Sierra Nevada sweep: metagenomic measurements of bioaerosols vertically distributed across the troposphere

Crystal Jaing*, James Thissen, Michael Morrison, Michael B. Dillon, Samantha M. Waters, Garrett T. Graham, Nicholas A. Be, Patrick Nicoll, Sonali Verma, Tristan Caro, David J. Smith

*Corresponding author for this work

Research output: Contribution to journalArticlepeer-review

12 Scopus citations


To explore how airborne microbial patterns change with height above the Earth’s surface, we flew NASA’s C-20A aircraft on two consecutive days in June 2018 along identical flight paths over the US Sierra Nevada mountain range at four different altitudes ranging from 10,000 ft to 40,000 ft. Bioaerosols were analyzed by metagenomic DNA sequencing and traditional culturing methods to characterize the composition and diversity of atmospheric samples compared to experimental controls. The relative abundance of taxa changed significantly at each altitude sampled, and the diversity profile shifted across the two sampling days, revealing a regional atmospheric microbiome that is dynamically changing. The most proportionally abundant microbial genera were Mycobacterium and Achromobacter at 10,000 ft; Stenotrophomonas and Achromobacter at 20,000 ft; Delftia and Pseudoperonospora at 30,000 ft; and Alcaligenes and Penicillium at 40,000 ft. Culture-based detections also identified viable Bacillus zhangzhouensis, Bacillus pumilus, and Bacillus spp. in the upper troposphere. To estimate bioaerosol dispersal, we developed a human exposure likelihood model (7-day forecast) using general aerosol characteristics and measured meteorological conditions. By coupling metagenomics to a predictive atmospheric model, we aim to set the stage for field campaigns that monitor global bioaerosol emissions and impacts.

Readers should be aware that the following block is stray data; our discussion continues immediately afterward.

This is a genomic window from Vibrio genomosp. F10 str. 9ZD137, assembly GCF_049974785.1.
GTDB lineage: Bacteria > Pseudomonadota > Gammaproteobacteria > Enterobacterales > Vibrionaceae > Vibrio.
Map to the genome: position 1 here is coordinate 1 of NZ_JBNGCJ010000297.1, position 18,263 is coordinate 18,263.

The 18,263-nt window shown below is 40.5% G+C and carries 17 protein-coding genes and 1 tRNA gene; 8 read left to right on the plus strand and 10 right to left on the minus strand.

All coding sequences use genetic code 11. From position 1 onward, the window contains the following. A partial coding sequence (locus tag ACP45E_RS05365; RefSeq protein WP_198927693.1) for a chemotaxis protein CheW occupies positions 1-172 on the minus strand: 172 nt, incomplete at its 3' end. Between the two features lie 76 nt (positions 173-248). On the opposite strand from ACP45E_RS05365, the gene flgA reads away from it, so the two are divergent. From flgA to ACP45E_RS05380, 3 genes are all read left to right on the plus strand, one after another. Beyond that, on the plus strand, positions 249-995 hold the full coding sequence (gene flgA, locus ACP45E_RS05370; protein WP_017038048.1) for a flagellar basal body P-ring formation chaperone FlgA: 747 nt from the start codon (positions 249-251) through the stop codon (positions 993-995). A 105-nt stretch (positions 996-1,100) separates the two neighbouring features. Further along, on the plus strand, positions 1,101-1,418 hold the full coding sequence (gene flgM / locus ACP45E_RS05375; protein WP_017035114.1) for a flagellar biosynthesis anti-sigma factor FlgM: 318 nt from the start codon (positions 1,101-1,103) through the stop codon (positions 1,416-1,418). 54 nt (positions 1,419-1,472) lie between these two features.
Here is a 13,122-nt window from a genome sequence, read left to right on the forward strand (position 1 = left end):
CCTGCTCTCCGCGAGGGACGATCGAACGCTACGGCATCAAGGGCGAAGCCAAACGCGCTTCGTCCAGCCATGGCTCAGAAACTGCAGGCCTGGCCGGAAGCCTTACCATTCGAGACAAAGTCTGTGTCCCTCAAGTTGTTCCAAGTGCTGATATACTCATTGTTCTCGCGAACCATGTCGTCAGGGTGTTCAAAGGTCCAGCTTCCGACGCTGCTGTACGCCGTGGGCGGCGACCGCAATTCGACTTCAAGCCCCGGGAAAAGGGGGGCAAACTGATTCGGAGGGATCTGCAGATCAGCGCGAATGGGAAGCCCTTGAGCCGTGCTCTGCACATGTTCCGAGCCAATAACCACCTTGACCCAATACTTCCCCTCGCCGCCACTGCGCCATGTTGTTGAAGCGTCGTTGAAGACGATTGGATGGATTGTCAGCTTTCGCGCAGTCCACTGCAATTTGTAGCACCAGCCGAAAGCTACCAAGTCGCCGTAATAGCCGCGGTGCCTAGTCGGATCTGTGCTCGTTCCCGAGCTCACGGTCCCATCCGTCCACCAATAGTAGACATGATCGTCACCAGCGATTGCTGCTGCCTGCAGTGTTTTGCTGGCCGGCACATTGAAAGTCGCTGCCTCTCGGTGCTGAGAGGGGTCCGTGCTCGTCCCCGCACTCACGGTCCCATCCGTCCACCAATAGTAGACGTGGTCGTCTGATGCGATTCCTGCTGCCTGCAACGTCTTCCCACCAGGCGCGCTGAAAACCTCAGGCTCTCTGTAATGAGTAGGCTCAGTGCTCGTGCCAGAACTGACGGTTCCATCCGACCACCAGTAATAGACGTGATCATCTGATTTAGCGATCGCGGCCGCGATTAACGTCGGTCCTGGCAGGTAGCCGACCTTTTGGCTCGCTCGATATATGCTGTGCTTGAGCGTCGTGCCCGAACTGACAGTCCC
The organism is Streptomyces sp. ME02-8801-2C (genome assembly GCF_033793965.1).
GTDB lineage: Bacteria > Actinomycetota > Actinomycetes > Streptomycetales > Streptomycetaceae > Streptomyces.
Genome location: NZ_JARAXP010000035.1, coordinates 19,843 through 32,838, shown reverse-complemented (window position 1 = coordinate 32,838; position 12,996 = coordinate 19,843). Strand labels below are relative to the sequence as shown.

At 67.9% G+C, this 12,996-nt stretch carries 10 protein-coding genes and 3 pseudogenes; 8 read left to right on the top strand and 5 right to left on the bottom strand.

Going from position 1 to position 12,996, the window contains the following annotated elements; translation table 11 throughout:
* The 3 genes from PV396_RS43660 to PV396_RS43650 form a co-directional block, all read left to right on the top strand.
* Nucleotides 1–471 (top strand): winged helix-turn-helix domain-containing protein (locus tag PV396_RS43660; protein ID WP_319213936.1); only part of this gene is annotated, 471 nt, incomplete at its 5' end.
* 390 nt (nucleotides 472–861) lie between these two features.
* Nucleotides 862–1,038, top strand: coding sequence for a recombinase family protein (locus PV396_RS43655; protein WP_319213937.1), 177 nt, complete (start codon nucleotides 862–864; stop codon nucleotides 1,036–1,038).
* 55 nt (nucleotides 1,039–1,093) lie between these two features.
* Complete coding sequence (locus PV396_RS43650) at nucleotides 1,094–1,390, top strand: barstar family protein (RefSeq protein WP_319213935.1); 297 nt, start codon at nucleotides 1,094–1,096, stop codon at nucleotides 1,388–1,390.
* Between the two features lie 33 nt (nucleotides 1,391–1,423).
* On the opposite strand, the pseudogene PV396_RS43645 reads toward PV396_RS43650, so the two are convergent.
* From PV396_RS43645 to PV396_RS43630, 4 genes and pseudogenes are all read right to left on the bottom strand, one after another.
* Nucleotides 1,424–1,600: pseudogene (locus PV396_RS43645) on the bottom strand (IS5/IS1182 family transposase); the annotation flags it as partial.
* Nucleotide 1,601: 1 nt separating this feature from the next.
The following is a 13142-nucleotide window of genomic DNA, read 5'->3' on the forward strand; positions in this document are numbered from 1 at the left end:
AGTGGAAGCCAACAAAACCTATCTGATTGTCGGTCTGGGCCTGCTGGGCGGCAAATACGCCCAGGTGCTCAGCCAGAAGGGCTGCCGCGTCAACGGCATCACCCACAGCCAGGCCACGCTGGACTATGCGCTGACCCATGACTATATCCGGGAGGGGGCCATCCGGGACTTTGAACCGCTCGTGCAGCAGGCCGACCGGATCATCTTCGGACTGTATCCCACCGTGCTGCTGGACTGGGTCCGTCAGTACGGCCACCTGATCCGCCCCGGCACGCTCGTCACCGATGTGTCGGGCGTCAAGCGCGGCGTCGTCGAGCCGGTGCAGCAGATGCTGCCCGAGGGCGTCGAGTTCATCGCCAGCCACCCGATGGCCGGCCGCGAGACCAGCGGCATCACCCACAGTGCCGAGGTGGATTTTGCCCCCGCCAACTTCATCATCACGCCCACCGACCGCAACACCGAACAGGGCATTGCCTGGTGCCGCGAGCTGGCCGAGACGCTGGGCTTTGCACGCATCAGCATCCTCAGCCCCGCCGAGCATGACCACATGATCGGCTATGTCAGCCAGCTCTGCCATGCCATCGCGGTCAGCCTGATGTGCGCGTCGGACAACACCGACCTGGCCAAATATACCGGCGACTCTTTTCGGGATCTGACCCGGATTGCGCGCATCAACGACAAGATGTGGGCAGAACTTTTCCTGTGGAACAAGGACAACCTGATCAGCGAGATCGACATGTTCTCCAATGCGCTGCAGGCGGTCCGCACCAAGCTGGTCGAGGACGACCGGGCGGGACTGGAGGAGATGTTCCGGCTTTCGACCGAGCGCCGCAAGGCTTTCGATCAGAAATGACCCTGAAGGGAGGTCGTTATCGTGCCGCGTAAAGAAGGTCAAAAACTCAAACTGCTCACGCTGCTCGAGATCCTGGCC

Original languageEnglish
Article number12399
JournalScientific Reports
Issue number1
StatePublished - 1 Dec 2020
Externally publishedYes


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